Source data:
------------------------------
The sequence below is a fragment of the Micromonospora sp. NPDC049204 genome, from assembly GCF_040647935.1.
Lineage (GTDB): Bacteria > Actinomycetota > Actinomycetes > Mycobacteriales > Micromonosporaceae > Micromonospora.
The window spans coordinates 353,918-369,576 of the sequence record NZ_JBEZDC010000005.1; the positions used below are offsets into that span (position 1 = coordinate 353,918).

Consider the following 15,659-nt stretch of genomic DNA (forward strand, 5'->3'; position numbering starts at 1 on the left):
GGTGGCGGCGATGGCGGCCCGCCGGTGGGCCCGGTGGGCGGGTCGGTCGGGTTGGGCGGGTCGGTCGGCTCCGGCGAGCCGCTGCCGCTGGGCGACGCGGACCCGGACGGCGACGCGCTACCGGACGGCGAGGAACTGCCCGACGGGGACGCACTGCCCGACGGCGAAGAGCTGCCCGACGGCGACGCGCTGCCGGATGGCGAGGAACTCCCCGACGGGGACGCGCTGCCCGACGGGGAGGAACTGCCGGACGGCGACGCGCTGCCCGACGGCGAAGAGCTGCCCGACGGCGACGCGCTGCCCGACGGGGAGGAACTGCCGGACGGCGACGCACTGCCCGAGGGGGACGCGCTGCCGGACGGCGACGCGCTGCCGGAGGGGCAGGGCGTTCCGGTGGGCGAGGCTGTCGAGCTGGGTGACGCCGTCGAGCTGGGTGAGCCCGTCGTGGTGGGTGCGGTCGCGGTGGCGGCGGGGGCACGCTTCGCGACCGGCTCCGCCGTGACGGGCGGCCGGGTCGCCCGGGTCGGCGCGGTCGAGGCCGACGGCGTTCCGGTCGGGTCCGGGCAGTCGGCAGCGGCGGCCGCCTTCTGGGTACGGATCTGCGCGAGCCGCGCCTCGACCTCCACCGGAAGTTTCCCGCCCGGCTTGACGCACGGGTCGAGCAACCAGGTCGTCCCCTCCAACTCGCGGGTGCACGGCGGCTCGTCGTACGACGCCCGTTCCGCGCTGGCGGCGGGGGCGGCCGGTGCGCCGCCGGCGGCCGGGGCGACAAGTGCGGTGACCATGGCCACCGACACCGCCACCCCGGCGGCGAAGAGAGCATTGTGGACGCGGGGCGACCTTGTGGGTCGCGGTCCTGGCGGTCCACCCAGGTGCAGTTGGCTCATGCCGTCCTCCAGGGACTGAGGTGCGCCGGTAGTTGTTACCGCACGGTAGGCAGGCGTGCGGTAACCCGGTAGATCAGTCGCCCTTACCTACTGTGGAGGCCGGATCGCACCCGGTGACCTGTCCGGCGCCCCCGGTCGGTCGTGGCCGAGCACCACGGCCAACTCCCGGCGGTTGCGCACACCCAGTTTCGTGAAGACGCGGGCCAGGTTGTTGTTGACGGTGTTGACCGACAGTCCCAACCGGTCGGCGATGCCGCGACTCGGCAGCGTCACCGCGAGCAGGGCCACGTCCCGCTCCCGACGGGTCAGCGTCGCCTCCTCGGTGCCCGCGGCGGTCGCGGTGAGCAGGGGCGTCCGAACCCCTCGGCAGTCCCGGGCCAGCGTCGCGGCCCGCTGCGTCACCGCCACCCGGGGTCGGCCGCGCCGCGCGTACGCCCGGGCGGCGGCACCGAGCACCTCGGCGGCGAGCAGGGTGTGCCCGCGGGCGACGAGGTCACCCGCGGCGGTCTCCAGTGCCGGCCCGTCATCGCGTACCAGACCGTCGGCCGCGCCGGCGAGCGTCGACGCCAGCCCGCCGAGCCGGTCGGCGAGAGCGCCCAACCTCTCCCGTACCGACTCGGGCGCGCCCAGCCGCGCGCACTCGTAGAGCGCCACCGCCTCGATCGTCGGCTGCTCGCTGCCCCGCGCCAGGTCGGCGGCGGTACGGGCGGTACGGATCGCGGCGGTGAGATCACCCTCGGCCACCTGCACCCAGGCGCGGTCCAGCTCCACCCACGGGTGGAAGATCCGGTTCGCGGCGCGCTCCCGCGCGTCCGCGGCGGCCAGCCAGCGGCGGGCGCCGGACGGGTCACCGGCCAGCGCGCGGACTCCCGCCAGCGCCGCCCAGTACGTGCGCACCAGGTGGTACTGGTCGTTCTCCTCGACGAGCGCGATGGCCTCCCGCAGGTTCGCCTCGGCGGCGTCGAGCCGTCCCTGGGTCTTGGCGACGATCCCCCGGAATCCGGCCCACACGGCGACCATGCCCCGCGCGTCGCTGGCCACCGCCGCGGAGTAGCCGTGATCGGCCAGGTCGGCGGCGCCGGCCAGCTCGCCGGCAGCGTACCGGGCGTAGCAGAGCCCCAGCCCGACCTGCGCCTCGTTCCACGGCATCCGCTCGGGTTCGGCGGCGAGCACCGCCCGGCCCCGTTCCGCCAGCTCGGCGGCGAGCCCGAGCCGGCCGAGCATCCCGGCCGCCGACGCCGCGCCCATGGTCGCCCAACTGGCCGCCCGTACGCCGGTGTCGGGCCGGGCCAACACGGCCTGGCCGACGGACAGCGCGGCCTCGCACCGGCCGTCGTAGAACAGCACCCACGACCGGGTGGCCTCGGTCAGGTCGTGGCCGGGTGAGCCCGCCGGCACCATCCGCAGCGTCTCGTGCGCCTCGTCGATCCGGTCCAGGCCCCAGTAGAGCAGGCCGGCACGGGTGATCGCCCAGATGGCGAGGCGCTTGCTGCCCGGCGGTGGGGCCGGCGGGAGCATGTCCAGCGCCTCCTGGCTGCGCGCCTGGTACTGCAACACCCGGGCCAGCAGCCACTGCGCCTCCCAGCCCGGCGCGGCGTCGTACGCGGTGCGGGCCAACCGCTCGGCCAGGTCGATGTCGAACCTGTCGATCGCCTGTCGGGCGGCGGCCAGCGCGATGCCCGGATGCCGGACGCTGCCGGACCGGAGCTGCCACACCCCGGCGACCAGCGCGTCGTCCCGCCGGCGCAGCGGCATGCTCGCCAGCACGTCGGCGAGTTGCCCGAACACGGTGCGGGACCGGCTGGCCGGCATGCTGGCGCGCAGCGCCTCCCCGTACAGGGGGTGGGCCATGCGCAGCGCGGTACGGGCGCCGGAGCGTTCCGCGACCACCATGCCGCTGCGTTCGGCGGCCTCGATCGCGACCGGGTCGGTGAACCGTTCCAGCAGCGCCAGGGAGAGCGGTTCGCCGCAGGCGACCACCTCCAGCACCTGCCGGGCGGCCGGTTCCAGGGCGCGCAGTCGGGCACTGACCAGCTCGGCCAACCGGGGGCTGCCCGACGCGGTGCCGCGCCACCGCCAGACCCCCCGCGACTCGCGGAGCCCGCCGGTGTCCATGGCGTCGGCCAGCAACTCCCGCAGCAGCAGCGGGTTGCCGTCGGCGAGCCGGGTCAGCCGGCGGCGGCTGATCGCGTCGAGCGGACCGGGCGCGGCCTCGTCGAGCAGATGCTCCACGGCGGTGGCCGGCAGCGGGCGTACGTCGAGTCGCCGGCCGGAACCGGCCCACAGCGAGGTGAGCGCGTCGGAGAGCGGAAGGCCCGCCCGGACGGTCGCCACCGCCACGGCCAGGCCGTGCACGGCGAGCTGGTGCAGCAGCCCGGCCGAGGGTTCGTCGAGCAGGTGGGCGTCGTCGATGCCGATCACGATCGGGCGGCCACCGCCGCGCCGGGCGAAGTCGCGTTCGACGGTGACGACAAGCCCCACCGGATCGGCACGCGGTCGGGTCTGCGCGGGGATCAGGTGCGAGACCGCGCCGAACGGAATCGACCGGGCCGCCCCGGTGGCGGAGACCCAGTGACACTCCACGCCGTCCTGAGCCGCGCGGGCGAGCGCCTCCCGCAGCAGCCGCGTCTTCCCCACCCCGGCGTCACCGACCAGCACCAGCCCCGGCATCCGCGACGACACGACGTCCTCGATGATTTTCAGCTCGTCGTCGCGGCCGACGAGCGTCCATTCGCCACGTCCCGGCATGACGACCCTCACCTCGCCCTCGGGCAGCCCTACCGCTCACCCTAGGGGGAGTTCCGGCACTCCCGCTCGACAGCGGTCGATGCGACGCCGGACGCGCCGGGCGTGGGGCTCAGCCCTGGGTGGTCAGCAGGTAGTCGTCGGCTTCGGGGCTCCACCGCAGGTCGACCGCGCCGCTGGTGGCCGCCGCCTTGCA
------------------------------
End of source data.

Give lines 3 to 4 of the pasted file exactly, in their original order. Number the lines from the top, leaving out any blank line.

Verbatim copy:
The window spans coordinates 353,918-369,576 of the sequence record NZ_JBEZDC010000005.1; the positions used below are offsets into that span (position 1 = coordinate 353,918).

Consider the following 15,659-nt stretch of genomic DNA (forward strand, 5'->3'; position numbering starts at 1 on the left):